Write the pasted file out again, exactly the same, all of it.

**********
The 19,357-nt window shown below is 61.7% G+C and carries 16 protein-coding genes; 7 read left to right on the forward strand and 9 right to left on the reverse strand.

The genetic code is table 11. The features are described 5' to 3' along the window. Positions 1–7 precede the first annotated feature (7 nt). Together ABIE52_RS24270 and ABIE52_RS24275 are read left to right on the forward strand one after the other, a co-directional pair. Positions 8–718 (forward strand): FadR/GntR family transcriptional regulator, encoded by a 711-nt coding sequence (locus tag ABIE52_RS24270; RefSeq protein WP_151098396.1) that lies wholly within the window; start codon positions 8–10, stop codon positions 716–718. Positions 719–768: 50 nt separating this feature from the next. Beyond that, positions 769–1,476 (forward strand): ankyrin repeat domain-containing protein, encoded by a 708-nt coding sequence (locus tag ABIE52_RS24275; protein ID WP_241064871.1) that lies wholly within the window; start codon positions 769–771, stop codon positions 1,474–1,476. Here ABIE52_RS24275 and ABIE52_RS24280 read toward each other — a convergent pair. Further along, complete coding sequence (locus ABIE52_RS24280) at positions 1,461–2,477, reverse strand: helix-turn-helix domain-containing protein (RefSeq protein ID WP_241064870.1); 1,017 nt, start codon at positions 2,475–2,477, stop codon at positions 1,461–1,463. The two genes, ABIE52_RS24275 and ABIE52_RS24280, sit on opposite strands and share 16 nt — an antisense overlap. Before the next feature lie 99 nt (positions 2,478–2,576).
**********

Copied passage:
The 19,357-nt window shown below is 61.7% G+C and carries 16 protein-coding genes; 7 read left to right on the forward strand and 9 right to left on the reverse strand.

The genetic code is table 11. The features are described 5' to 3' along the window. Positions 1–7 precede the first annotated feature (7 nt). Together ABIE52_RS24270 and ABIE52_RS24275 are read left to right on the forward strand one after the other, a co-directional pair. Positions 8–718 (forward strand): FadR/GntR family transcriptional regulator, encoded by a 711-nt coding sequence (locus tag ABIE52_RS24270; RefSeq protein WP_151098396.1) that lies wholly within the window; start codon positions 8–10, stop codon positions 716–718. Positions 719–768: 50 nt separating this feature from the next. Beyond that, positions 769–1,476 (forward strand): ankyrin repeat domain-containing protein, encoded by a 708-nt coding sequence (locus tag ABIE52_RS24275; protein ID WP_241064871.1) that lies wholly within the window; start codon positions 769–771, stop codon positions 1,474–1,476. Here ABIE52_RS24275 and ABIE52_RS24280 read toward each other — a convergent pair. Further along, complete coding sequence (locus ABIE52_RS24280) at positions 1,461–2,477, reverse strand: helix-turn-helix domain-containing protein (RefSeq protein ID WP_241064870.1); 1,017 nt, start codon at positions 2,475–2,477, stop codon at positions 1,461–1,463. The two genes, ABIE52_RS24275 and ABIE52_RS24280, sit on opposite strands and share 16 nt — an antisense overlap. Before the next feature lie 99 nt (positions 2,478–2,576).